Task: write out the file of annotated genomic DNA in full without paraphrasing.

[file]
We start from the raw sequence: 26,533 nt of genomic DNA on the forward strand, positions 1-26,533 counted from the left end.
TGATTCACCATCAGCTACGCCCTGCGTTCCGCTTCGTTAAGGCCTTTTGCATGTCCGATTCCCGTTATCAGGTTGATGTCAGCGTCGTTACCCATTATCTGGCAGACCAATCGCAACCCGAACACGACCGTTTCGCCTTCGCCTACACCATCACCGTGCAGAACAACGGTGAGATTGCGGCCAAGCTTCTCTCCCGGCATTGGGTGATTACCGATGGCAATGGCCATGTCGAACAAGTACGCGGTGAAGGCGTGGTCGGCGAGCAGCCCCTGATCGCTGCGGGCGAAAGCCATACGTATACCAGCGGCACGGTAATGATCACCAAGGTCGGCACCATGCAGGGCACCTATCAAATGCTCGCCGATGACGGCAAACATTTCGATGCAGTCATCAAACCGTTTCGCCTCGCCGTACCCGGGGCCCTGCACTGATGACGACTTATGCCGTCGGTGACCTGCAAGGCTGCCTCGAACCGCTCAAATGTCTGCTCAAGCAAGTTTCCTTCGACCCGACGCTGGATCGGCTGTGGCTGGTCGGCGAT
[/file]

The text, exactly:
We start from the raw sequence: 26,533 nt of genomic DNA on the forward strand, positions 1-26,533 counted from the left end.
TGATTCACCATCAGCTACGCCCTGCGTTCCGCTTCGTTAAGGCCTTTTGCATGTCCGATTCCCGTTATCAGGTTGATGTCAGCGTCGTTACCCATTATCTGGCAGACCAATCGCAACCCGAACACGACCGTTTCGCCTTCGCCTACACCATCACCGTGCAGAACAACGGTGAGATTGCGGCCAAGCTTCTCTCCCGGCATTGGGTGATTACCGATGGCAATGGCCATGTCGAACAAGTACGCGGTGAAGGCGTGGTCGGCGAGCAGCCCCTGATCGCTGCGGGCGAAAGCCATACGTATACCAGCGGCACGGTAATGATCACCAAGGTCGGCACCATGCAGGGCACCTATCAAATGCTCGCCGATGACGGCAAACATTTCGATGCAGTCATCAAACCGTTTCGCCTCGCCGTACCCGGGGCCCTGCACTGATGACGACTTATGCCGTCGGTGACCTGCAAGGCTGCCTCGAACCGCTCAAATGTCTGCTCAAGCAAGTTTCCTTCGACCCGACGCTGGATCGGCTGTGGCTGGTCGGCGAT